The Closer Look Environmental "Rapid Response" program addresses these issues by implementing immediate response by a qualified team of indoor air quality, construction and remediation professionals. This can limit and/or prevent damage before it occurs. Once proper assessment, drying procedures and containment of the problem have been addressed, the general contractor can begin repairing the damage in the proper fashion without the risk of increased costs due to remediation costs which arise from slow response time and disturbing contaminated materials with following proper procedures.

The Closer Look Environmental "Rapid Response" program involves the following:

  1. Measuring building parameters including temperature, relative humidity, surface temperatures and humidity, material moisture levels.
  2. Visually assessing the damaged materials for fungal amplification.
  3. Implementing proper containment of water damaged areas.
  4. Implementing proper drying procedures. (e.g. industrial de-humidifiers, air movers, air scrubbers).
  5. Determining source of water and determining if danger of further damage exists.
  6. Determining other sources of contamination present, not related to claim in question.
  7. Consult with repair contractor to assure that proper procedures are followed to protect property from microbial contamination.
  8. Evaluating and if required, isolating the HVAC system return duct system from contaminated areas.

One common mistake we encounter when evaluating flooded buildings is contractors using hygrometers which have not been properly calibrated and basing decisions on erroneous readings. The use of hygrometers to determine conditions when dehumidifiers and large fans are operating gives no indication of humidity levels at the surface of the water damaged materials. Surface humidity and water activity aw can be very different from RH% readings taken under the conditions described above.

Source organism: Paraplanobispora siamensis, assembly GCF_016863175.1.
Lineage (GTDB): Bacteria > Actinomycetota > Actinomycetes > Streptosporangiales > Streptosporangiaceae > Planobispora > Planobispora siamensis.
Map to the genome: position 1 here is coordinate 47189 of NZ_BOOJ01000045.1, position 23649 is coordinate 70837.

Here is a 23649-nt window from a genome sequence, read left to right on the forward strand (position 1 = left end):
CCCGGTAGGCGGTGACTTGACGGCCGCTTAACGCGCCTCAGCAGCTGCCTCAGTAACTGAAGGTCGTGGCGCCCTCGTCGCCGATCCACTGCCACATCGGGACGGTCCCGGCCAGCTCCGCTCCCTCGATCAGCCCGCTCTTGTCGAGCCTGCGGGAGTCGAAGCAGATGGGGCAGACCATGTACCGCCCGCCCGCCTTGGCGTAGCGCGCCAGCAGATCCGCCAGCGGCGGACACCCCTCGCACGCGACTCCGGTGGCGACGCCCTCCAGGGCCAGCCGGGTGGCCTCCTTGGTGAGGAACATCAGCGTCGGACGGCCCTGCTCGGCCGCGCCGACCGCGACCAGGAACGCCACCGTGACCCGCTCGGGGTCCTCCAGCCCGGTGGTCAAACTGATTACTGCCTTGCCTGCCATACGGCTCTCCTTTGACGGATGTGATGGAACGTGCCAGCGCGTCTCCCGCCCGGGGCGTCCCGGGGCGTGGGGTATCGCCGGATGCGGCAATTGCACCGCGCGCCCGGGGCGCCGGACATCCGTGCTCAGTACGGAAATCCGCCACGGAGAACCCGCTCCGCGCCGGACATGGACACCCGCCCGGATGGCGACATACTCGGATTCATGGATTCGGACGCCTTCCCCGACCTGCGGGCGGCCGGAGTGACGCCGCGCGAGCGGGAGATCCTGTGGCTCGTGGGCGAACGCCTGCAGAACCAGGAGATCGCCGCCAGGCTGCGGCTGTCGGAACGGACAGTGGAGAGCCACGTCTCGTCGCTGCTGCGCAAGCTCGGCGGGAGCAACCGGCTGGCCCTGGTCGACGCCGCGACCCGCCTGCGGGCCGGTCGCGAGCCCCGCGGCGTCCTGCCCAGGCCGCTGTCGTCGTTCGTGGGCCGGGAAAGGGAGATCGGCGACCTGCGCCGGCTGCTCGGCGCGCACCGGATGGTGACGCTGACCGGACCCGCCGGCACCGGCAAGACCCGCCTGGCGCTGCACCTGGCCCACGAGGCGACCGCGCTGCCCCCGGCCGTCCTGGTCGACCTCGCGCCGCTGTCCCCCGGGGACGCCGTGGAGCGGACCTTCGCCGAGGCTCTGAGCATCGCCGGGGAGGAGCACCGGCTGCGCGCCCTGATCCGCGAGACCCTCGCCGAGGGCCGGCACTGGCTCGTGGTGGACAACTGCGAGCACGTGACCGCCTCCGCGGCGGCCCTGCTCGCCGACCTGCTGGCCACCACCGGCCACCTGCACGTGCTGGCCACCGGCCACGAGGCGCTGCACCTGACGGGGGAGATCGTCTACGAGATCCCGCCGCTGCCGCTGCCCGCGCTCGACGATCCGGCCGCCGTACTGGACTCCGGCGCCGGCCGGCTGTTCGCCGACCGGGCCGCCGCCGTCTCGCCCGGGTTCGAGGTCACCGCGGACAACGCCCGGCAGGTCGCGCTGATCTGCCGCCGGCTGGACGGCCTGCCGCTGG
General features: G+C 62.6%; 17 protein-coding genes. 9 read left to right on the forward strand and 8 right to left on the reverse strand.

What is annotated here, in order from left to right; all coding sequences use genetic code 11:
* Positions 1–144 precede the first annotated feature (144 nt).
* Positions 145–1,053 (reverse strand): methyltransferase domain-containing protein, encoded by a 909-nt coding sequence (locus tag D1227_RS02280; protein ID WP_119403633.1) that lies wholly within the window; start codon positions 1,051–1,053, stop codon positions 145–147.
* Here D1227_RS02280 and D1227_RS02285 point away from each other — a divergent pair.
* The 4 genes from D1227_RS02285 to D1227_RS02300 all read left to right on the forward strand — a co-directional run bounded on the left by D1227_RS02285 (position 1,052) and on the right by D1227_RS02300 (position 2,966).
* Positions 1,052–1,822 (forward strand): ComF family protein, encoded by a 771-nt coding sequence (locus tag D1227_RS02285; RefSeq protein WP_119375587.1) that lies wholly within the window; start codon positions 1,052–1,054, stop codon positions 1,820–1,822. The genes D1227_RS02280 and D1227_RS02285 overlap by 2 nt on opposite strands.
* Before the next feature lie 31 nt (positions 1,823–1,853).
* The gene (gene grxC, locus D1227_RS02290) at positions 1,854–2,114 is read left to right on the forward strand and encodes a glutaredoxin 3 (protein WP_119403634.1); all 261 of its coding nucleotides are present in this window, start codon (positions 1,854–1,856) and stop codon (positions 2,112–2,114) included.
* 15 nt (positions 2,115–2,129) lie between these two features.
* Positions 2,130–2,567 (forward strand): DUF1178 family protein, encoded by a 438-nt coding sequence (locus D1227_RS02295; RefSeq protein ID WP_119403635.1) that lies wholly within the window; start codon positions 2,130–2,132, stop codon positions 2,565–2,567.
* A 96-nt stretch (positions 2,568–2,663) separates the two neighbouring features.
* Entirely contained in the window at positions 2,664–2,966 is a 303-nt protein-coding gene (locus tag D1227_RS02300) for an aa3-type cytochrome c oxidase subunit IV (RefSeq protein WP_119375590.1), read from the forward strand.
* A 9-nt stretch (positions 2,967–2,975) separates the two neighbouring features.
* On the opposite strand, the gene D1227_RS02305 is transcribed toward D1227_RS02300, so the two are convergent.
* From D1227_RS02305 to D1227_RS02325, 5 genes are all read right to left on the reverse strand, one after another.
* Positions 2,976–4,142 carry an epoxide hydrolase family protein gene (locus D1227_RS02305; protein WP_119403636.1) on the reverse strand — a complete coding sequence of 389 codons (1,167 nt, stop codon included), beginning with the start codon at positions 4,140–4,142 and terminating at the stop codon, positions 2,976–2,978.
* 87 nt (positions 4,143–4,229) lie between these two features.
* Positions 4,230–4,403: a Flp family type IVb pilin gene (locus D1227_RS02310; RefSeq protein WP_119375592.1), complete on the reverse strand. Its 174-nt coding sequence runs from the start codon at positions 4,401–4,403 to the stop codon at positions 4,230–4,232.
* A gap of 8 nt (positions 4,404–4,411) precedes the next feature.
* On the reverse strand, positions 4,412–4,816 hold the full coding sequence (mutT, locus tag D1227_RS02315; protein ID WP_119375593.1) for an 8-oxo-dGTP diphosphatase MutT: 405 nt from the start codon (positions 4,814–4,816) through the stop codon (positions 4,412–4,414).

To all life forms on earth, from man to bacteria, water is necessary for life. From microbiological point of view the total amount of water present in a material is not always equal to the amount of water available to the micro-organism. The amount of available water or moisture is defined as water activity aw. The expression of water activity, the available moisture at equilibrium is defined as:

vapor pressure of water in substrate
vapor pressure of pure water

The optimum humidity range for bacteria and fungi [5] is given as above 70% RH.2

Proper response times, along with experienced and properly trained technicians is a critical component to a successful cleanup of water damage. By implementing an immediate strategy of mitigation, insurers could begin to gain some control over the escalating costs of water damage claims. Much of the cost today is the result of unqualified contractors and slow response times which allow problems to proliferate. Closer Look Environmental believes that the "Rapid Response" program will help to expedite successful cleanup projects and substantially reduce the costs to both insurers and building owners.


1. INDOOR AIR QUALITY HANDBOOK, John D. Spengler, Jonathan M. Samet, John F. McCarthy, Indoor Concentrations and Normal Ranges 46.5-46.6, 2001 McGraw-Hill

2. MICROBIOLOGICAL ASPECTS OFTHE SELECTION AND DESIGN OF AIR-CONDITIONING SYSTEM, Berit - Reinmüller, Building Services Engineering, KTH, Stockholm, Proceedings of Healthy Buildings 2000, Vol. 2,727-732

The content of this article is intended to provide a general guide to the subject matter. Specialist advice should be sought about your specific circumstances.